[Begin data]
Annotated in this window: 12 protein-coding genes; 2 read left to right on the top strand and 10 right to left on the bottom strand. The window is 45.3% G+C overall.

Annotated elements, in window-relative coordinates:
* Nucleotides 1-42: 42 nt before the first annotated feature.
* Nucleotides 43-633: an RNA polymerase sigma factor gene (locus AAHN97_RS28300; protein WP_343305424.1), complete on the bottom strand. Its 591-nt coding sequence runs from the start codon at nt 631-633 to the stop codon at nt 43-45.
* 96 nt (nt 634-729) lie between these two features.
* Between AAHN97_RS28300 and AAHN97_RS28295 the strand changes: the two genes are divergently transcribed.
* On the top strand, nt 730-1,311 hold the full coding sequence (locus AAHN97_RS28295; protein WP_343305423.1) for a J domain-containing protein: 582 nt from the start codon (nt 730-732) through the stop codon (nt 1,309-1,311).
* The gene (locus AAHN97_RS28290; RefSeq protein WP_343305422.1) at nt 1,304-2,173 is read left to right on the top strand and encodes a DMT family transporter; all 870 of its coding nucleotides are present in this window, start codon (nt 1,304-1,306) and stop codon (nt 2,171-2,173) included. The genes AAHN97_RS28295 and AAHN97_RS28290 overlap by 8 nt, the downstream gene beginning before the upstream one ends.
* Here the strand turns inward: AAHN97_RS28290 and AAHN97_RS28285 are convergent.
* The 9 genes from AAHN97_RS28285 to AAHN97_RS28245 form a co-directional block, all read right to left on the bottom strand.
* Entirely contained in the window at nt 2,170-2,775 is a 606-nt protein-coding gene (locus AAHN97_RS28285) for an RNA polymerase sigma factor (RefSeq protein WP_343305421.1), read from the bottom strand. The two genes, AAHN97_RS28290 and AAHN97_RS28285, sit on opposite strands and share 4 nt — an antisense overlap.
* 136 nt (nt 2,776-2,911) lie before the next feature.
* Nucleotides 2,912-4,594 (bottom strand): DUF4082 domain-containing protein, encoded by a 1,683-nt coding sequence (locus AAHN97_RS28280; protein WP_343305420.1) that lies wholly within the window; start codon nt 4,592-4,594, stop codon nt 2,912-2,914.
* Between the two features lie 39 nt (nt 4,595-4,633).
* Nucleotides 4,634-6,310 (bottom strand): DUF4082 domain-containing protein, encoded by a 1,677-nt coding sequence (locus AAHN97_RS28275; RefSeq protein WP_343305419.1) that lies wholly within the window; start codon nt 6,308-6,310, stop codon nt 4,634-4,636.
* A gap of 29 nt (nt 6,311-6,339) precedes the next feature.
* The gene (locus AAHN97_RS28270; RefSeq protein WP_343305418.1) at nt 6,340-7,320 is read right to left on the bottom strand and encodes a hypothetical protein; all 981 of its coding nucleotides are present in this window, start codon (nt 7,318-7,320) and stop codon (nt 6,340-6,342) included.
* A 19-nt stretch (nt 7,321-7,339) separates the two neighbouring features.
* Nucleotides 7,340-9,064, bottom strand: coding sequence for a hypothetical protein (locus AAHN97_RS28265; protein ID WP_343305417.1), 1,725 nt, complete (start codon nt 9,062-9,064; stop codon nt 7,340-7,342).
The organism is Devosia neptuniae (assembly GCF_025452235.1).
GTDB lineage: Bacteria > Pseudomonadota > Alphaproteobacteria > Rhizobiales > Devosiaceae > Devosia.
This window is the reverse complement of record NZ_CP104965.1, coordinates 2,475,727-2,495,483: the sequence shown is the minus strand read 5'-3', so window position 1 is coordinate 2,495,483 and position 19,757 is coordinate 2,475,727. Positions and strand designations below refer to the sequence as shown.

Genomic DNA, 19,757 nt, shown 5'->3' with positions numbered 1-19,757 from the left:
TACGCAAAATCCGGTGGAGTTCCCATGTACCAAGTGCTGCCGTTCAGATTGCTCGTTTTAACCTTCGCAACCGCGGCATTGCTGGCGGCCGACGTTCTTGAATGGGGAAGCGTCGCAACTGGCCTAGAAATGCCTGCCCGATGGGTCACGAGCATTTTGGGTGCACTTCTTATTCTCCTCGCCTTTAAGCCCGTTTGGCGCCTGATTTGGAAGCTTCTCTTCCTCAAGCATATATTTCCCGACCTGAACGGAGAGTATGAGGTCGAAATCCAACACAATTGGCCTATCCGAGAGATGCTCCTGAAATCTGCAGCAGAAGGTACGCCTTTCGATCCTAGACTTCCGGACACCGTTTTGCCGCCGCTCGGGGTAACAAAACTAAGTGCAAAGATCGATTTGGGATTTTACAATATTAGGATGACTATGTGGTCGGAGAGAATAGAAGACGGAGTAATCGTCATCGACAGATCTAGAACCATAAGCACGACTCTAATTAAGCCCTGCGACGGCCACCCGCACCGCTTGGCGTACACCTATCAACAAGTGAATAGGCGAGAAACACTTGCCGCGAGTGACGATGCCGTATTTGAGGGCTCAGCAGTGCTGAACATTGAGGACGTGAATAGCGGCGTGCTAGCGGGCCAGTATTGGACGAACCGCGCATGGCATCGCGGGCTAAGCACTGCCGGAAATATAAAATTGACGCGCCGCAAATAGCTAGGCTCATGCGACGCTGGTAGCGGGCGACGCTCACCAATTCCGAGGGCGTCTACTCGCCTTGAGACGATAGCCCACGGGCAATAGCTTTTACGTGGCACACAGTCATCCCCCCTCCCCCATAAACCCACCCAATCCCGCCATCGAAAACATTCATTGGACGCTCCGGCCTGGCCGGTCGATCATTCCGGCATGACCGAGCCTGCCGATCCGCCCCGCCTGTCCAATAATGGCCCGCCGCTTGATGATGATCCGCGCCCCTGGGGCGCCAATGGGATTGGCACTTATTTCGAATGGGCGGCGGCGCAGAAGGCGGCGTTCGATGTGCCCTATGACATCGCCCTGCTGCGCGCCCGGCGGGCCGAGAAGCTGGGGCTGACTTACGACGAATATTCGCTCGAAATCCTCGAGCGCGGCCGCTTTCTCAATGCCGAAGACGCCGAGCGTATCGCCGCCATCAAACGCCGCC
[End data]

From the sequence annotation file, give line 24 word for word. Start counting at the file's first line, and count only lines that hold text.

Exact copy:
TACGCAAAATCCGGTGGAGTTCCCATGTACCAAGTGCTGCCGTTCAGATTGCTCGTTTTAACCTTCGCAACCGCGGCATTGCTGGCGGCCGACGTTCTTGAATGGGGAAGCGTCGCAACTGGCCTAGAAATGCCTGCCCGATGGGTCACGAGCATTTTGGGTGCACTTCTTATTCTCCTCGCCTTTAAGCCCGTTTGGCGCCTGATTTGGAAGCTTCTCTTCCTCAAGCATATATTTCCCGACCTGAACGGAGAGTATGAGGTCGAAATCCAACACAATTGGCCTATCCGAGAGATGCTCCTGAAATCTGCAGCAGAAGGTACGCCTTTCGATCCTAGACTTCCGGACACCGTTTTGCCGCCGCTCGGGGTAACAAAACTAAGTGCAAAGATCGATTTGGGATTTTACAATATTAGGATGACTATGTGGTCGGAGAGAATAGAAGACGGAGTAATCGTCATCGACAGATCTAGAACCATAAGCACGACTCTAATTAAGCCCTGCGACGGCCACCCGCACCGCTTGGCGTACACCTATCAACAAGTGAATAGGCGAGAAACACTTGCCGCGAGTGACGATGCCGTATTTGAGGGCTCAGCAGTGCTGAACATTGAGGACGTGAATAGCGGCGTGCTAGCGGGCCAGTATTGGACGAACCGCGCATGGCATCGCGGGCTAAGCACTGCCGGAAATATAAAATTGACGCGCCGCAAATAGCTAGGCTCATGCGACGCTGGTAGCGGGCGACGCTCACCAATTCCGAGGGCGTCTACTCGCCTTGAGACGATAGCCCACGGGCAATAGCTTTTACGTGGCACACAGTCATCCCCCCTCCCCCATAAACCCACCCAATCCCGCCATCGAAAACATTCATTGGACGCTCCGGCCTGGCCGGTCGATCATTCCGGCATGACCGAGCCTGCCGATCCGCCCCGCCTGTCCAATAATGGCCCGCCGCTTGATGATGATCCGCGCCCCTGGGGCGCCAATGGGATTGGCACTTATTTCGAATGGGCGGCGGCGCAGAAGGCGGCGTTCGATGTGCCCTATGACATCGCCCTGCTGCGCGCCCGGCGGGCCGAGAAGCTGGGGCTGACTTACGACGAATATTCGCTCGAAATCCTCGAGCGCGGCCGCTTTCTCAATGCCGAAGACGCCGAGCGTATCGCCGCCATCAAACGCCGCC